On the negative side, we found that the machine wasn’t particularly straightforward to use and we’d definitely recommend reading the manual before diving in with twisting knobs and pressing buttons. The instructions aren’t particularly clear and took a bit of head-scratching and re-reading to fully understand, but after a bit of time and some trial and error we were able to make perfect coffee every time. Another note is that if you are using the built-in steamer to froth your milk then you will need to give the unit time to cool down before making another cup. This wasn’t a problem for us but we could see that this could be a minor annoyance for some.
In truth, there really isn’t a lot to choose between this Beko unit and the De’Longhi above. Indeed – both are about the same price, have essentially the same features including integrated grinding and milk frothing and both produced excellent results. We plumped for the De’Longhi marginally as we found the milk frother to be a bit fiddly on this machine and also because we feel the overall aesthetic wasn’t as nice, with the black jarring somewhat against the majority of the other appliances in our test kitchen – but this is of course down to personal preference.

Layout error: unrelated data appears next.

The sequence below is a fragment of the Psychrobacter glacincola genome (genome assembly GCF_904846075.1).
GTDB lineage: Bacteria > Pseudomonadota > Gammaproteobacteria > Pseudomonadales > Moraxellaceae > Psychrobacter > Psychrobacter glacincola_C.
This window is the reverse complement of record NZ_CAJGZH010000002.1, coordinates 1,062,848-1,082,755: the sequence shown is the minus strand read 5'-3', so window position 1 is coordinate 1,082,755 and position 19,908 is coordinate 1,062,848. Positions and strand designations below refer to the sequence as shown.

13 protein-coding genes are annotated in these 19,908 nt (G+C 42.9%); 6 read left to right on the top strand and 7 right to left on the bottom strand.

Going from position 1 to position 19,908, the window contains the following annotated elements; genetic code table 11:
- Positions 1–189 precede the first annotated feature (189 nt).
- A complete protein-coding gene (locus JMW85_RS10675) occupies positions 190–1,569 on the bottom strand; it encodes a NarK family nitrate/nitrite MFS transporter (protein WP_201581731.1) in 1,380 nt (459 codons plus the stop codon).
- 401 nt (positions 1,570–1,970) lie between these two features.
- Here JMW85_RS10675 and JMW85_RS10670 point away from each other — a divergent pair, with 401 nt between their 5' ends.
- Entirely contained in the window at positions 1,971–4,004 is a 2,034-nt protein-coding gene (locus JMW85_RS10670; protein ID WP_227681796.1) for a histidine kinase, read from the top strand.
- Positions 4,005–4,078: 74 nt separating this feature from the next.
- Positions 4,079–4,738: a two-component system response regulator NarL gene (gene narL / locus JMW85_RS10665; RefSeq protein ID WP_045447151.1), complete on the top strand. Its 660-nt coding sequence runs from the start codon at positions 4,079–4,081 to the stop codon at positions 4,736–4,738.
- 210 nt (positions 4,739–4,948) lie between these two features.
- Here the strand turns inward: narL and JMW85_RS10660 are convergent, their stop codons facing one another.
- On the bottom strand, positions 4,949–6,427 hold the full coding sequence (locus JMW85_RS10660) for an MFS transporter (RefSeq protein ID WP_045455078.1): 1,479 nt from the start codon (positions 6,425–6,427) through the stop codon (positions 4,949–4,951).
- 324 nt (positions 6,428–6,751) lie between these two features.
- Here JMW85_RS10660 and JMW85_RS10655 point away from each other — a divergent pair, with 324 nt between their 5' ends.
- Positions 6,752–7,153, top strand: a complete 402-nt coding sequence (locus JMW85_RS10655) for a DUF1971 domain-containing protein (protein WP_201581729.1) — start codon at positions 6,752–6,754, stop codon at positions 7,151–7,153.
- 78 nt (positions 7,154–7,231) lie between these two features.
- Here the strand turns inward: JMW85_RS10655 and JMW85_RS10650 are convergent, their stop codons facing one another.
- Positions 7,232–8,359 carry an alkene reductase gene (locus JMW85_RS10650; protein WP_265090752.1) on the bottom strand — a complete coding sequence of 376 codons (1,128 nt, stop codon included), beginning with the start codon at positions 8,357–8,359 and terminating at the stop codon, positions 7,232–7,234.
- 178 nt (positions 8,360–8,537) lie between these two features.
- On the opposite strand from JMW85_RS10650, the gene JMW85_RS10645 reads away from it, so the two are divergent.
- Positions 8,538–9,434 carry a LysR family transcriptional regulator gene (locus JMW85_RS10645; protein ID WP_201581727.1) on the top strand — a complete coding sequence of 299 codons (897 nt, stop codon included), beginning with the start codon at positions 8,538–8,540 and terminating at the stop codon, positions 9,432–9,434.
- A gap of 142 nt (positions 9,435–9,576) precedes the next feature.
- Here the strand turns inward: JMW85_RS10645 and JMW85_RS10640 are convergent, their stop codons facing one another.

The Beko is quite large and heavy compared to some of the other units, so if worktop space is an issue for you that may swing it. It also suffers from one of the same issues as the De’Longhi – namely the difficult to comprehend instructions, but overall you wouldn’t be disappointed if you opted for this coffee maker.
We now take a little step up in price. At around the £400 mark this Krups EA817840 (catchy name!) is nearly double the price of a couple of the cheaper units we reviewed, but it is a quality bit of kit and many will feel totally justified shelling out a bit more. Firstly a few things we love. The bean hopper and the water tank are both fairly large meaning you can make up to 10 coffees before refilling. Despite that fact, this unit is really nice and compact. It also comes in a choice of three colours – black, silver and carbon – with the carbon in particular looking pretty snazzy, although I imagine it could be a bit too decorative for some. And unlike the two models previously discussed, the Krups is very intuitive and simple to use with clear instructions.